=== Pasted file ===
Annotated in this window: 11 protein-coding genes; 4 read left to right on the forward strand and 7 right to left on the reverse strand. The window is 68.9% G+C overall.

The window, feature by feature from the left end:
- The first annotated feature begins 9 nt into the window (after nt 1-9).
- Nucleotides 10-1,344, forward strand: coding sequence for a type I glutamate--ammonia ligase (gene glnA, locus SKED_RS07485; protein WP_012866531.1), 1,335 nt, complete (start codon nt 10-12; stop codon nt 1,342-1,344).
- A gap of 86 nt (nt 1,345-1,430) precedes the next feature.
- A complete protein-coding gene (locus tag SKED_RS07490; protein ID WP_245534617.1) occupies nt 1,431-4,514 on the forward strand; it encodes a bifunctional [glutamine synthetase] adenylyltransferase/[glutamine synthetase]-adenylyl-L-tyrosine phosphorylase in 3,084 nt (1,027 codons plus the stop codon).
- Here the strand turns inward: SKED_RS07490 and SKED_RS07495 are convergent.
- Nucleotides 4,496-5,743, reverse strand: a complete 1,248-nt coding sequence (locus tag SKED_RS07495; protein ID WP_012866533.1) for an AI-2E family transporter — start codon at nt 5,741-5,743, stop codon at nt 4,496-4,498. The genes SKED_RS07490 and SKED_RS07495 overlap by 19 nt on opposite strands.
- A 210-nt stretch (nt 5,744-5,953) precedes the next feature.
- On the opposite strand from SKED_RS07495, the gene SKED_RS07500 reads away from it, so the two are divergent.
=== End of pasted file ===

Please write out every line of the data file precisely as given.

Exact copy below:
Annotated in this window: 11 protein-coding genes; 4 read left to right on the forward strand and 7 right to left on the reverse strand. The window is 68.9% G+C overall.

The window, feature by feature from the left end:
- The first annotated feature begins 9 nt into the window (after nt 1-9).
- Nucleotides 10-1,344, forward strand: coding sequence for a type I glutamate--ammonia ligase (gene glnA, locus SKED_RS07485; protein WP_012866531.1), 1,335 nt, complete (start codon nt 10-12; stop codon nt 1,342-1,344).
- A gap of 86 nt (nt 1,345-1,430) precedes the next feature.
- A complete protein-coding gene (locus tag SKED_RS07490; protein ID WP_245534617.1) occupies nt 1,431-4,514 on the forward strand; it encodes a bifunctional [glutamine synthetase] adenylyltransferase/[glutamine synthetase]-adenylyl-L-tyrosine phosphorylase in 3,084 nt (1,027 codons plus the stop codon).
- Here the strand turns inward: SKED_RS07490 and SKED_RS07495 are convergent.
- Nucleotides 4,496-5,743, reverse strand: a complete 1,248-nt coding sequence (locus tag SKED_RS07495; protein ID WP_012866533.1) for an AI-2E family transporter — start codon at nt 5,741-5,743, stop codon at nt 4,496-4,498. The genes SKED_RS07490 and SKED_RS07495 overlap by 19 nt on opposite strands.
- A 210-nt stretch (nt 5,744-5,953) precedes the next feature.
- On the opposite strand from SKED_RS07495, the gene SKED_RS07500 reads away from it, so the two are divergent.